Retailer: Confederate Flags Still ‘Selling Like Crack’ On eBay

After Dylann Roof's 2015 murders prompted sites, including eBay, to ban the flag, the item hasn't disappeared

A stock image of a man waving the Confederate flag — REUTERS
Jun 02, 2016 at 10:45 AM ET

The man charged with opening fire in a historically black church in Charleston last June posted pictures of himself waving the Confederate flag online. After the massacre, which left nine dead, a nationwide backlash against the flag erupted. South Carolina stopped flying the pendant above its statehouse and a host of retailers vowed to ban it from their stores and sites. But, as the anniversary of the June 17 killing looms, hasn’t disappeared. On Thursday morning, at least a half dozen sellers were hawking Confederate flags on eBay.

Last June, eBay told USA Today said it would follow retailers like Amazon and Walmart and prohibit the sale of Confederate Flags. “We believe it has become a contemporary symbol of divisiveness and racism,” a spokesperson said at the time.

But close to a year later, that pledge hasn’t been effectively carried out. Vocativ found eBay was allowing the sale of Confederate flags on its site as of Thursday, and confirmed their availability with a purchaser, who’d told us he’d sold many flags this year.

eBay removed that seller’s listing, after Vocativ alerted the site, but others remain. No flags are apparently available on Amazon or Walmart’s sites.

When asked about the items, eBay spokesperson Ryan Moore told Vocativ, “We do have keyword filters in place to address prohibited items of this nature, as well as other proactive means to monitor the site.”

Seller Paul Riley, who operated the eBay account transfusioncincy out of his home in Cincinnati, Ohio, told Vocativ that he recognized he was playing with fire selling the contraband flags on the site. “There is a risk involved in selling this item on eBay, but at the end of the day I’m a single father of 3 trying to make a living with at home retail so I am going to do what I have to do to keep the lights on,” he said in an email.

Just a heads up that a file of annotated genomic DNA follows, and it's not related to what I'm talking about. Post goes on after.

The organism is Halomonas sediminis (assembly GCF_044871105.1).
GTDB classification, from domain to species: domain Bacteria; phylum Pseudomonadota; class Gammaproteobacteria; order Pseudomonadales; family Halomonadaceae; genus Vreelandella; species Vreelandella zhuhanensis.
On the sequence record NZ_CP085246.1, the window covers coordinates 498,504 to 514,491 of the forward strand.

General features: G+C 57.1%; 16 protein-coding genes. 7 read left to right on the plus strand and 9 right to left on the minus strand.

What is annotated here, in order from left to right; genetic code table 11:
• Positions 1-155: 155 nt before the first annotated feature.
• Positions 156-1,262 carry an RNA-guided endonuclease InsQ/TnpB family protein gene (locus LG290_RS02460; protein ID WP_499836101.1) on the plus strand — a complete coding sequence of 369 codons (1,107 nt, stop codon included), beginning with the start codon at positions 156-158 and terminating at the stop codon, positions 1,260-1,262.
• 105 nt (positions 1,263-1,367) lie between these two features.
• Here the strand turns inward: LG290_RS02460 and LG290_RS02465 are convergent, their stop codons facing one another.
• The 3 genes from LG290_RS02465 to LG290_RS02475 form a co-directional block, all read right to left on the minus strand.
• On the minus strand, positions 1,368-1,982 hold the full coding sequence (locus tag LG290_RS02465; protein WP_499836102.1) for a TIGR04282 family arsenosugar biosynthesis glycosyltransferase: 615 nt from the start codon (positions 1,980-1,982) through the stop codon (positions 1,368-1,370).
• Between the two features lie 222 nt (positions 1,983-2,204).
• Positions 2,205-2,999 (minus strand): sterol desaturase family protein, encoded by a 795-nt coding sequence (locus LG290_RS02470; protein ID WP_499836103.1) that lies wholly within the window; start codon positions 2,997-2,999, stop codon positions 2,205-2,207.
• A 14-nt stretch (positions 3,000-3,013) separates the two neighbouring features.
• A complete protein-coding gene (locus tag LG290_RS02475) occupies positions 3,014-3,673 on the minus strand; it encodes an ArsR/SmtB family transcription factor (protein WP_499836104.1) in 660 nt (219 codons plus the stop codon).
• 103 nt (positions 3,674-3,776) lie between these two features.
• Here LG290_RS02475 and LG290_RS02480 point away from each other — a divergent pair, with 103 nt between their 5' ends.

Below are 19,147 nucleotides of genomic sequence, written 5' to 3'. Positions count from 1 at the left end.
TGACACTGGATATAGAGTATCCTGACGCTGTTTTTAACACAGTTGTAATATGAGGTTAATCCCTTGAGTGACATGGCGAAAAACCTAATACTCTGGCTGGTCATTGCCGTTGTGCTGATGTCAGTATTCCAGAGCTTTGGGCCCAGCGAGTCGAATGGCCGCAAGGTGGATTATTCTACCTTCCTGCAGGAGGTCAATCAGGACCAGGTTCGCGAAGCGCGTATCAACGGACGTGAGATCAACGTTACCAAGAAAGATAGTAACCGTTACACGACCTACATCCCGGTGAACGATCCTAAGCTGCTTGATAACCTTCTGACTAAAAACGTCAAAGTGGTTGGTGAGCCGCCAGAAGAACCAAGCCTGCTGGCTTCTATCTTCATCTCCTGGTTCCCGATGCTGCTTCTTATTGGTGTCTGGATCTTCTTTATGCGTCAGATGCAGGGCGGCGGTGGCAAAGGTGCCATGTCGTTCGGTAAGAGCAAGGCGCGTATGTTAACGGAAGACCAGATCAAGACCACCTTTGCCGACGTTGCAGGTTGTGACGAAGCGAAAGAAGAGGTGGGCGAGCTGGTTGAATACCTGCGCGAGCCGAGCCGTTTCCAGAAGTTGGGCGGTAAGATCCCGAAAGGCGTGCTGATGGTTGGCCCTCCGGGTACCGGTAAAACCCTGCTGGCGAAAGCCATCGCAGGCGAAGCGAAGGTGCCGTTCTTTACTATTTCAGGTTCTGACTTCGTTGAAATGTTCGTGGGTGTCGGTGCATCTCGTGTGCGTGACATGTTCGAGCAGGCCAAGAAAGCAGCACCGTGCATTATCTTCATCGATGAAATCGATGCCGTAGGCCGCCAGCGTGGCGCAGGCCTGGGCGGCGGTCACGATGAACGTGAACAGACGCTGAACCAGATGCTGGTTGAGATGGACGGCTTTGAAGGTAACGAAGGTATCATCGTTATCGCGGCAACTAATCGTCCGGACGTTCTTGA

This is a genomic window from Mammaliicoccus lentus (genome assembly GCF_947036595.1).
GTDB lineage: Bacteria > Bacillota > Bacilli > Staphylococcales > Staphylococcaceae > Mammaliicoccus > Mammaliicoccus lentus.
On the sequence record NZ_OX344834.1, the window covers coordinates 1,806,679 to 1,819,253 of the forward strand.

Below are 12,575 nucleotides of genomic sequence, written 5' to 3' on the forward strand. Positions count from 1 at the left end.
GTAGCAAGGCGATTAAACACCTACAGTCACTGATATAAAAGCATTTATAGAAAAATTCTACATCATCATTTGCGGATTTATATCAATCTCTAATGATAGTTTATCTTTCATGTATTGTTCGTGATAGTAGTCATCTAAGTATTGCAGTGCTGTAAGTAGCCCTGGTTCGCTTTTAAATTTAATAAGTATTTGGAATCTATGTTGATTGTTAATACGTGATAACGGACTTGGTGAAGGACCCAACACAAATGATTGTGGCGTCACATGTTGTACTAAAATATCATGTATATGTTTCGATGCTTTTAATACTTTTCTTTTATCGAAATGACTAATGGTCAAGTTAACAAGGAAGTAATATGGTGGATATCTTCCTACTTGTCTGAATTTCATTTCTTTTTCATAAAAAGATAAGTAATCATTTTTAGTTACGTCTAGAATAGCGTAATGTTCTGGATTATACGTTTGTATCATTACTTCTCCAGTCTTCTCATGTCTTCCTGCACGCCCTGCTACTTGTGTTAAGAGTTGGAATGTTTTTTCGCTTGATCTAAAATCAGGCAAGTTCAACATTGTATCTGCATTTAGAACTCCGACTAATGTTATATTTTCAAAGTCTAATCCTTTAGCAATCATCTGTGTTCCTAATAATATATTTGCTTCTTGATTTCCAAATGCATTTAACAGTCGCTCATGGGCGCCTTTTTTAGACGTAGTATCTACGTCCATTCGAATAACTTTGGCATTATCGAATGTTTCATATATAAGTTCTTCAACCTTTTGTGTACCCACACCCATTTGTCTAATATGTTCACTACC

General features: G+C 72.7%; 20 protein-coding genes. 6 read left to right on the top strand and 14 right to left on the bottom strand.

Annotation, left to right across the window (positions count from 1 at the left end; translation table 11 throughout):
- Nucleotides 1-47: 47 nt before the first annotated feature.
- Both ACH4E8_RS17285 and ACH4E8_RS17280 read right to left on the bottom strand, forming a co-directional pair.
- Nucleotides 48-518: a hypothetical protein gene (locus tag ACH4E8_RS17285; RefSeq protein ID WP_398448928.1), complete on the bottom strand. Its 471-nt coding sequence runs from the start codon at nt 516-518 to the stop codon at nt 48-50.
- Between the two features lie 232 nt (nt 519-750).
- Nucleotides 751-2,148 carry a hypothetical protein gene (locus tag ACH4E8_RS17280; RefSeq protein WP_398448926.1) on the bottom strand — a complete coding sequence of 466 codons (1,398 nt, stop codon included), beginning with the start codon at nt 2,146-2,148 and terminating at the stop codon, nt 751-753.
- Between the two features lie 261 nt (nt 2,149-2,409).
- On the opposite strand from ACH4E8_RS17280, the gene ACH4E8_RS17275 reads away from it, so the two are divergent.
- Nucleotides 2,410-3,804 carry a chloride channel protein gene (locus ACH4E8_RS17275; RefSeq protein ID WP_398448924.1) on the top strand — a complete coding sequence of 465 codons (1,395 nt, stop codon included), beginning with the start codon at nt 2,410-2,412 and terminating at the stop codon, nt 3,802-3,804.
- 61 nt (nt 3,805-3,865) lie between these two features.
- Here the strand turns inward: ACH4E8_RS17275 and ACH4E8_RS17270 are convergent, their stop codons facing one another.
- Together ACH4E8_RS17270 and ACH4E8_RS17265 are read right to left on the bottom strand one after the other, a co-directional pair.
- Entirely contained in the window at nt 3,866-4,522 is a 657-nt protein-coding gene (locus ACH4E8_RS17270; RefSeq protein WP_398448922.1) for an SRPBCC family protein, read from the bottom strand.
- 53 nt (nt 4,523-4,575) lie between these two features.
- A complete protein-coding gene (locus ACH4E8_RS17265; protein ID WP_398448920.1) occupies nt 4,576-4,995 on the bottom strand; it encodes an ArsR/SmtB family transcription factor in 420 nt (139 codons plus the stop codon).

He said he didn’t view the flag as a racist symbol, but simply as a symbol for “a group of people that was rebelling against the government.”

Regardless, Riley said the flags were “selling like crack” despite the ban: he said he cleared almost $20,000 in flag sales in 2015, and about $1,000 so far this year. But he was always careful not to rock the boat too hard, as he has had his account suspended in the past. Sometimes for 10 days, sometimes for 30. But after the initial frenzy following the Roof scandal, he said he had few issues “after the fad wore off.”

During a phone interview, Riley revealed that his had been shut down by eBay for a year; the site said he violated eBay’s Discrimination in a Listing policy. “You’ve no idea how badly I just got boned! This will effectively remove about half my yearly income! This is very bad for myself and my family,” Riley said in an email.

Still, a basic search of the site reveals that it continues to host almost a dozen listings of similar products:

When asked about the site’s algorithm in detecting sale of prohibited items, Moore said, “We take proactive measures to identify listings that violate our policies, including but not limited to, keyword filters and automated monitoring tools. Additionally, every listing has a ‘report this item’ link allowing our community members to alert us to listings for our review and removal.”

Regarding Riley’s sales, Moore added: “After reviewing this particular case and the seller’s history, we’ve found the seller purposely circumvented our keyword filters by manipulating the listing title (adding an underscore in the title). We have since suspended the seller from eBay’s marketplace.”

Although Riley knew that this sort of action was likely to be taken by eBay, he noted that the site still seemed to collect profit on his sales. “Even though they’ve removed my listings, suspended my account… They are still collecting their fees. Imagine that,” he said in an email.